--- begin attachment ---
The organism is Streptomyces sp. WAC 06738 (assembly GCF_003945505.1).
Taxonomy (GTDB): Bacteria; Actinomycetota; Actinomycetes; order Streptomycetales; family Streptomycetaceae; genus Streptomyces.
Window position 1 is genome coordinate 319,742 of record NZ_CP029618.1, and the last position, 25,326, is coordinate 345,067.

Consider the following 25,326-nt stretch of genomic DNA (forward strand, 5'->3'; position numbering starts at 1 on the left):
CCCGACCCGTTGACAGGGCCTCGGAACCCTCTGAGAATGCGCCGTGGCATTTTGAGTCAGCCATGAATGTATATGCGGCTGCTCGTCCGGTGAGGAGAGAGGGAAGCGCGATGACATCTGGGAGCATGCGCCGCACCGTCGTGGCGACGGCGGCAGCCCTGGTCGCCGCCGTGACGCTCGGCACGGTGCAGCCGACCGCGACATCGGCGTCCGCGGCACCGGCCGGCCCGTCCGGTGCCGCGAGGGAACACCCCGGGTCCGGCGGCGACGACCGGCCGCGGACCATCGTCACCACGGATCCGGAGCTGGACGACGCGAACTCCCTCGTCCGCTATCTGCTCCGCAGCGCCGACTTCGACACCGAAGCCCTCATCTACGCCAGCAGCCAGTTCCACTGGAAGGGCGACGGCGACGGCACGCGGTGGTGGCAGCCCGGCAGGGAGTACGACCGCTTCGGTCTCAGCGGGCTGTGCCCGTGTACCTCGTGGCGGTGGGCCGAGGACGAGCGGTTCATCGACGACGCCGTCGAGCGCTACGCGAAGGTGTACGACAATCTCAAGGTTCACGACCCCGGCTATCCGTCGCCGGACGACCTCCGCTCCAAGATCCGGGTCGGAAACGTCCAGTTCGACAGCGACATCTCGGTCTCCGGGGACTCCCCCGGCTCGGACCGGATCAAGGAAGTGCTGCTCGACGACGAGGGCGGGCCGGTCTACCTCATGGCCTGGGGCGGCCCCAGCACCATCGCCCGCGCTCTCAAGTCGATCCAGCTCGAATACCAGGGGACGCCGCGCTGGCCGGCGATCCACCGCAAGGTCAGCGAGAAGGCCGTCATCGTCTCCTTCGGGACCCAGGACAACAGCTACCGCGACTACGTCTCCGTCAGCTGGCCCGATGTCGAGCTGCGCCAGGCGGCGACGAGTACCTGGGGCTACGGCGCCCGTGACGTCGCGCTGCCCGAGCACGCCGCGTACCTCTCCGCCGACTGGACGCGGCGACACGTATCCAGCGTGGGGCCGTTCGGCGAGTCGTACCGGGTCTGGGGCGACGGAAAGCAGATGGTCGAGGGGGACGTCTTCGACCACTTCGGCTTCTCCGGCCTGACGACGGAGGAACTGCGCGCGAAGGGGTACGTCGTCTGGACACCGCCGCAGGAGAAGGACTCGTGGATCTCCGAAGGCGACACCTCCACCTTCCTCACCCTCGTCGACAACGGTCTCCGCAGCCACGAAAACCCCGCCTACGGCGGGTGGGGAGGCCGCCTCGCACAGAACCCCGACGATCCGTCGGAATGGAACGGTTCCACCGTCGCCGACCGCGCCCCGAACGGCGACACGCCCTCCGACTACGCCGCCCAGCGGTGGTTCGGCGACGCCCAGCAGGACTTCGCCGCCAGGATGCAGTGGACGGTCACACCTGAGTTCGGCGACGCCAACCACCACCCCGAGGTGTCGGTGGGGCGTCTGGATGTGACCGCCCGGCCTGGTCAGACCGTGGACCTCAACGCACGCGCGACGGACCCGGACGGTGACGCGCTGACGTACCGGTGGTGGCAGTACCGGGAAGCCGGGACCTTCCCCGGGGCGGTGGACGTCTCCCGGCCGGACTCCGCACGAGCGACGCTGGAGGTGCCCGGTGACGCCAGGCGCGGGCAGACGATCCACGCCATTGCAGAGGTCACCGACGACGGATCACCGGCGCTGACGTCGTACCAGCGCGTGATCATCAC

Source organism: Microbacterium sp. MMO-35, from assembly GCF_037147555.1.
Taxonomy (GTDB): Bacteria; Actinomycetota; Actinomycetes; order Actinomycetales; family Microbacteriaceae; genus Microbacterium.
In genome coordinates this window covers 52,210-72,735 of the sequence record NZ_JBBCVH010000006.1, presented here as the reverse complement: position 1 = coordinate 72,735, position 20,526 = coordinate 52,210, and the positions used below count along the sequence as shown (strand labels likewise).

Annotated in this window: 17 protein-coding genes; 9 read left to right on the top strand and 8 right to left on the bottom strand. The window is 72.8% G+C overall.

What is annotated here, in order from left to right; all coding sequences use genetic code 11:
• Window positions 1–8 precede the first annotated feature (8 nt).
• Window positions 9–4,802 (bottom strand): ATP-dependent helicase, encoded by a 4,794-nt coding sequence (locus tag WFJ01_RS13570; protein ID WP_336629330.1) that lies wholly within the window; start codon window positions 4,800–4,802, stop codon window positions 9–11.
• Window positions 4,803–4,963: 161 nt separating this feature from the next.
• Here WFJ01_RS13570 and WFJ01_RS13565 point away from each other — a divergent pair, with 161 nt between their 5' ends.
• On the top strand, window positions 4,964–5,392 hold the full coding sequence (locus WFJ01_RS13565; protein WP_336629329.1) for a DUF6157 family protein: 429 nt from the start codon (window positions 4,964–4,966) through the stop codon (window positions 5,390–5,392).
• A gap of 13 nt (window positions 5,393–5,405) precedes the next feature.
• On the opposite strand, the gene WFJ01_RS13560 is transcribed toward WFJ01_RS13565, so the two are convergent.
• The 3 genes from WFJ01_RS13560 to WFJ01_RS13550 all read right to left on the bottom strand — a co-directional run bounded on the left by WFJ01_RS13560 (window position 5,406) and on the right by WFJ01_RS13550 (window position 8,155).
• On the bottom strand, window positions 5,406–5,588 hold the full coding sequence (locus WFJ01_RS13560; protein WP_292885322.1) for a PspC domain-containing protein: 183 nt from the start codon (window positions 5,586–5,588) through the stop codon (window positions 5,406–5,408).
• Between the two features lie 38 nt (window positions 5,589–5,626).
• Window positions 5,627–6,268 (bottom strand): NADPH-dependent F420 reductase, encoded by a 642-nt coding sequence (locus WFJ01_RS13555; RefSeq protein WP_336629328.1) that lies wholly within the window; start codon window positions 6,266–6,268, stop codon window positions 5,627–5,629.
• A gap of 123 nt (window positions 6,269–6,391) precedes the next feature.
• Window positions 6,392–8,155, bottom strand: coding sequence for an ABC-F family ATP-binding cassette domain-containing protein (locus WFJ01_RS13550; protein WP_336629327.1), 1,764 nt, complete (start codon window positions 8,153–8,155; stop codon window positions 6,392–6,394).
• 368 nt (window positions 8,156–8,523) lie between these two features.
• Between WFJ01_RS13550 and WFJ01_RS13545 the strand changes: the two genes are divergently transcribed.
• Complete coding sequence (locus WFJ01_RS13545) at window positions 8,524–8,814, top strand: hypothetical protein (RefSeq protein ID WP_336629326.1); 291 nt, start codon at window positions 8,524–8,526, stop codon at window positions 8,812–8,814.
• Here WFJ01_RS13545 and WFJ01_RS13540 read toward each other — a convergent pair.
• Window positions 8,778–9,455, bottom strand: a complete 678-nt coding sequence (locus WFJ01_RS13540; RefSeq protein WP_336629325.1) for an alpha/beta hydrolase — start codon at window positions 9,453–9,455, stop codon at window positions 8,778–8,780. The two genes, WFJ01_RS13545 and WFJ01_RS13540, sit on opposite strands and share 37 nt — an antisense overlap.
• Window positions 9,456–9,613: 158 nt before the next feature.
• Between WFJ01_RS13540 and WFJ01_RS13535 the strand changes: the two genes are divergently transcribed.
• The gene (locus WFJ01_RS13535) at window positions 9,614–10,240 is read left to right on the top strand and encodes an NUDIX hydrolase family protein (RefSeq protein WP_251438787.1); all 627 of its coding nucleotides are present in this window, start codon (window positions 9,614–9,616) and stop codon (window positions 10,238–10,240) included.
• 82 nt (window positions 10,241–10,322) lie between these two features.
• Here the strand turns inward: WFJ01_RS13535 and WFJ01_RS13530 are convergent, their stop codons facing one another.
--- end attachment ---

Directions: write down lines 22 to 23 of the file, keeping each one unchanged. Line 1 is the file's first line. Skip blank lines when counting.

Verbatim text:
• A gap of 123 nt (window positions 6,269–6,391) precedes the next feature.
• Window positions 6,392–8,155, bottom strand: coding sequence for an ABC-F family ATP-binding cassette domain-containing protein (locus WFJ01_RS13550; protein WP_336629327.1), 1,764 nt, complete (start codon window positions 8,153–8,155; stop codon window positions 6,392–6,394).